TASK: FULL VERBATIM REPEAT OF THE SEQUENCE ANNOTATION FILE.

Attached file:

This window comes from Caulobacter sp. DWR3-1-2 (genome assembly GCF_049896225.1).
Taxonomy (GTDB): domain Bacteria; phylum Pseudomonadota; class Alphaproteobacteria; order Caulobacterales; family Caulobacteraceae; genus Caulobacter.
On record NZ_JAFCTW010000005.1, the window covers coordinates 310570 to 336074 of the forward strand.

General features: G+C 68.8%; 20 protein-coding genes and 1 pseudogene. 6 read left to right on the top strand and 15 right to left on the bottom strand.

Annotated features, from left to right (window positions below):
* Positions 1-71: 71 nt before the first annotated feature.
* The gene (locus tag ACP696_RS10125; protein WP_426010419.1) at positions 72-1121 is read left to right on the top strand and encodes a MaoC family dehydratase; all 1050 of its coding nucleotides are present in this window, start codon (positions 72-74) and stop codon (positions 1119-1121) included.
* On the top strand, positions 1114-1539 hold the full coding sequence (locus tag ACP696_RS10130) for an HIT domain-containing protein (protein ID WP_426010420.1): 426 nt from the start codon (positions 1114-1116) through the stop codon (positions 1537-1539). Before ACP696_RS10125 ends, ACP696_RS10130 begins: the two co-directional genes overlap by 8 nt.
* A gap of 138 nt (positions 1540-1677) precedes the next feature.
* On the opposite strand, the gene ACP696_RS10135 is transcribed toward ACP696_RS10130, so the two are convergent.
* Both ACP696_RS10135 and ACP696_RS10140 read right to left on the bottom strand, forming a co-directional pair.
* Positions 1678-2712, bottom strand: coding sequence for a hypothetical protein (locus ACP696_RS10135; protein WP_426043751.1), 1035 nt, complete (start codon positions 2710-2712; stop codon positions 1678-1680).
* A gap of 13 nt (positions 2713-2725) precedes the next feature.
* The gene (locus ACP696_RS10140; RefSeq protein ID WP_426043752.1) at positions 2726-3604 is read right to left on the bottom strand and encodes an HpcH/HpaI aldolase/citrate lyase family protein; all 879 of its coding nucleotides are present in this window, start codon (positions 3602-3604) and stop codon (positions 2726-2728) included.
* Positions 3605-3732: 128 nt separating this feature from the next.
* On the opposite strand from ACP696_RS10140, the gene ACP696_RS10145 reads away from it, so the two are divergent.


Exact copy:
This window comes from Caulobacter sp. DWR3-1-2 (genome assembly GCF_049896225.1).
Taxonomy (GTDB): domain Bacteria; phylum Pseudomonadota; class Alphaproteobacteria; order Caulobacterales; family Caulobacteraceae; genus Caulobacter.
On record NZ_JAFCTW010000005.1, the window covers coordinates 310570 to 336074 of the forward strand.

General features: G+C 68.8%; 20 protein-coding genes and 1 pseudogene. 6 read left to right on the top strand and 15 right to left on the bottom strand.

Annotated features, from left to right (window positions below):
* Positions 1-71: 71 nt before the first annotated feature.
* The gene (locus tag ACP696_RS10125; protein WP_426010419.1) at positions 72-1121 is read left to right on the top strand and encodes a MaoC family dehydratase; all 1050 of its coding nucleotides are present in this window, start codon (positions 72-74) and stop codon (positions 1119-1121) included.
* On the top strand, positions 1114-1539 hold the full coding sequence (locus tag ACP696_RS10130) for an HIT domain-containing protein (protein ID WP_426010420.1): 426 nt from the start codon (positions 1114-1116) through the stop codon (positions 1537-1539). Before ACP696_RS10125 ends, ACP696_RS10130 begins: the two co-directional genes overlap by 8 nt.
* A gap of 138 nt (positions 1540-1677) precedes the next feature.
* On the opposite strand, the gene ACP696_RS10135 is transcribed toward ACP696_RS10130, so the two are convergent.
* Both ACP696_RS10135 and ACP696_RS10140 read right to left on the bottom strand, forming a co-directional pair.
* Positions 1678-2712, bottom strand: coding sequence for a hypothetical protein (locus ACP696_RS10135; protein WP_426043751.1), 1035 nt, complete (start codon positions 2710-2712; stop codon positions 1678-1680).
* A gap of 13 nt (positions 2713-2725) precedes the next feature.
* The gene (locus ACP696_RS10140; RefSeq protein ID WP_426043752.1) at positions 2726-3604 is read right to left on the bottom strand and encodes an HpcH/HpaI aldolase/citrate lyase family protein; all 879 of its coding nucleotides are present in this window, start codon (positions 3602-3604) and stop codon (positions 2726-2728) included.
* Positions 3605-3732: 128 nt separating this feature from the next.
* On the opposite strand from ACP696_RS10140, the gene ACP696_RS10145 reads away from it, so the two are divergent.